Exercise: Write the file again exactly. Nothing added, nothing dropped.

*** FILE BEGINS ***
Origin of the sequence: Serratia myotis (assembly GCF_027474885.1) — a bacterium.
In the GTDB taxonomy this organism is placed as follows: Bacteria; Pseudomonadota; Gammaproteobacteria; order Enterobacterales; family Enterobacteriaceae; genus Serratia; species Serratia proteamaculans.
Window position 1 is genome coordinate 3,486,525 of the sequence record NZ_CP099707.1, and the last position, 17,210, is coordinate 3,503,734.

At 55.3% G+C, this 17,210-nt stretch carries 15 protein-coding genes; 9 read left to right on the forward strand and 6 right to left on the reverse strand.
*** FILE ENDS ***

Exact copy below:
Origin of the sequence: Serratia myotis (assembly GCF_027474885.1) — a bacterium.
In the GTDB taxonomy this organism is placed as follows: Bacteria; Pseudomonadota; Gammaproteobacteria; order Enterobacterales; family Enterobacteriaceae; genus Serratia; species Serratia proteamaculans.
Window position 1 is genome coordinate 3,486,525 of the sequence record NZ_CP099707.1, and the last position, 17,210, is coordinate 3,503,734.

At 55.3% G+C, this 17,210-nt stretch carries 15 protein-coding genes; 9 read left to right on the forward strand and 6 right to left on the reverse strand.